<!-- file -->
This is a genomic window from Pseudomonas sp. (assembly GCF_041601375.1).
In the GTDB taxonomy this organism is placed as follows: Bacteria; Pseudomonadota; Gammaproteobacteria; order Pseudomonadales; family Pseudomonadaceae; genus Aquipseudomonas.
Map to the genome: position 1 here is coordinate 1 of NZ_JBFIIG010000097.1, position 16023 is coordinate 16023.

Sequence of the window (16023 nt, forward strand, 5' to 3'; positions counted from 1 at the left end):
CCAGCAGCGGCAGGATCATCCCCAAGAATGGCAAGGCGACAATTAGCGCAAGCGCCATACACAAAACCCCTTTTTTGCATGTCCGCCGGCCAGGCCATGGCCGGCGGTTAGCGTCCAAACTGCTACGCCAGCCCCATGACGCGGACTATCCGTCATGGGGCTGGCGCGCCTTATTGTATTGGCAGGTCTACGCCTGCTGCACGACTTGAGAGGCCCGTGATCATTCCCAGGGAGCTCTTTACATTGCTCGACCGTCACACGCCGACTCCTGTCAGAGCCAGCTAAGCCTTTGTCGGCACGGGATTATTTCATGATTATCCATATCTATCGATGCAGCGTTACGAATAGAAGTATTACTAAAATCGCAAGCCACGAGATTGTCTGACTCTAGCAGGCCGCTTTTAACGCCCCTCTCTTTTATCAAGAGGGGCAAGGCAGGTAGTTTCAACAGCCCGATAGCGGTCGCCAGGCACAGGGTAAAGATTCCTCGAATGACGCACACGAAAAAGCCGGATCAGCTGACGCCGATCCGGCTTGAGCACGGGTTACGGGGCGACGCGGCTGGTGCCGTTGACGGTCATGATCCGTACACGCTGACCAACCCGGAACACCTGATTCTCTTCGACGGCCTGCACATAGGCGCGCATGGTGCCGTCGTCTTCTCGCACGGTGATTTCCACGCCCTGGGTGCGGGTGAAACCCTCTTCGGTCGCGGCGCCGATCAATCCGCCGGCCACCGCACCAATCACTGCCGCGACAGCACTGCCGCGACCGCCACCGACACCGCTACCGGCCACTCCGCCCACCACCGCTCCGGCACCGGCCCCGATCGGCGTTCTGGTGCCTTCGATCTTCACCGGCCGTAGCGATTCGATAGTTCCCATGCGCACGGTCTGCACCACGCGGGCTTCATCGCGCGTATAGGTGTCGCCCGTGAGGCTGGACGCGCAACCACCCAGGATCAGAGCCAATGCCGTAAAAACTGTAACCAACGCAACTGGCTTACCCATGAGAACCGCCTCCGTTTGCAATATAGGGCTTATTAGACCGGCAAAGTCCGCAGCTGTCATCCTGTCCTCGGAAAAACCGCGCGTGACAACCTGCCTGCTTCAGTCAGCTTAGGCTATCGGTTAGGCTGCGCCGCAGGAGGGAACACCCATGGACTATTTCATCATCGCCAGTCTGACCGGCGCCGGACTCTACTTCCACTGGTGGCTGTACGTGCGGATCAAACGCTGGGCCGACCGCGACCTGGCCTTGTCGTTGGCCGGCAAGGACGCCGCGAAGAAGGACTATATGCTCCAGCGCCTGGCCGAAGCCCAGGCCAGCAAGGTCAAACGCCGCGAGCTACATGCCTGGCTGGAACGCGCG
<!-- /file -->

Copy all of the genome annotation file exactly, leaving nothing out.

This is a genomic window from Pseudomonas sp. (assembly GCF_041601375.1).
In the GTDB taxonomy this organism is placed as follows: Bacteria; Pseudomonadota; Gammaproteobacteria; order Pseudomonadales; family Pseudomonadaceae; genus Aquipseudomonas.
Map to the genome: position 1 here is coordinate 1 of NZ_JBFIIG010000097.1, position 16023 is coordinate 16023.

Sequence of the window (16023 nt, forward strand, 5' to 3'; positions counted from 1 at the left end):
CCAGCAGCGGCAGGATCATCCCCAAGAATGGCAAGGCGACAATTAGCGCAAGCGCCATACACAAAACCCCTTTTTTGCATGTCCGCCGGCCAGGCCATGGCCGGCGGTTAGCGTCCAAACTGCTACGCCAGCCCCATGACGCGGACTATCCGTCATGGGGCTGGCGCGCCTTATTGTATTGGCAGGTCTACGCCTGCTGCACGACTTGAGAGGCCCGTGATCATTCCCAGGGAGCTCTTTACATTGCTCGACCGTCACACGCCGACTCCTGTCAGAGCCAGCTAAGCCTTTGTCGGCACGGGATTATTTCATGATTATCCATATCTATCGATGCAGCGTTACGAATAGAAGTATTACTAAAATCGCAAGCCACGAGATTGTCTGACTCTAGCAGGCCGCTTTTAACGCCCCTCTCTTTTATCAAGAGGGGCAAGGCAGGTAGTTTCAACAGCCCGATAGCGGTCGCCAGGCACAGGGTAAAGATTCCTCGAATGACGCACACGAAAAAGCCGGATCAGCTGACGCCGATCCGGCTTGAGCACGGGTTACGGGGCGACGCGGCTGGTGCCGTTGACGGTCATGATCCGTACACGCTGACCAACCCGGAACACCTGATTCTCTTCGACGGCCTGCACATAGGCGCGCATGGTGCCGTCGTCTTCTCGCACGGTGATTTCCACGCCCTGGGTGCGGGTGAAACCCTCTTCGGTCGCGGCGCCGATCAATCCGCCGGCCACCGCACCAATCACTGCCGCGACAGCACTGCCGCGACCGCCACCGACACCGCTACCGGCCACTCCGCCCACCACCGCTCCGGCACCGGCCCCGATCGGCGTTCTGGTGCCTTCGATCTTCACCGGCCGTAGCGATTCGATAGTTCCCATGCGCACGGTCTGCACCACGCGGGCTTCATCGCGCGTATAGGTGTCGCCCGTGAGGCTGGACGCGCAACCACCCAGGATCAGAGCCAATGCCGTAAAAACTGTAACCAACGCAACTGGCTTACCCATGAGAACCGCCTCCGTTTGCAATATAGGGCTTATTAGACCGGCAAAGTCCGCAGCTGTCATCCTGTCCTCGGAAAAACCGCGCGTGACAACCTGCCTGCTTCAGTCAGCTTAGGCTATCGGTTAGGCTGCGCCGCAGGAGGGAACACCCATGGACTATTTCATCATCGCCAGTCTGACCGGCGCCGGACTCTACTTCCACTGGTGGCTGTACGTGCGGATCAAACGCTGGGCCGACCGCGACCTGGCCTTGTCGTTGGCCGGCAAGGACGCCGCGAAGAAGGACTATATGCTCCAGCGCCTGGCCGAAGCCCAGGCCAGCAAGGTCAAACGCCGCGAGCTACATGCCTGGCTGGAACGCGCG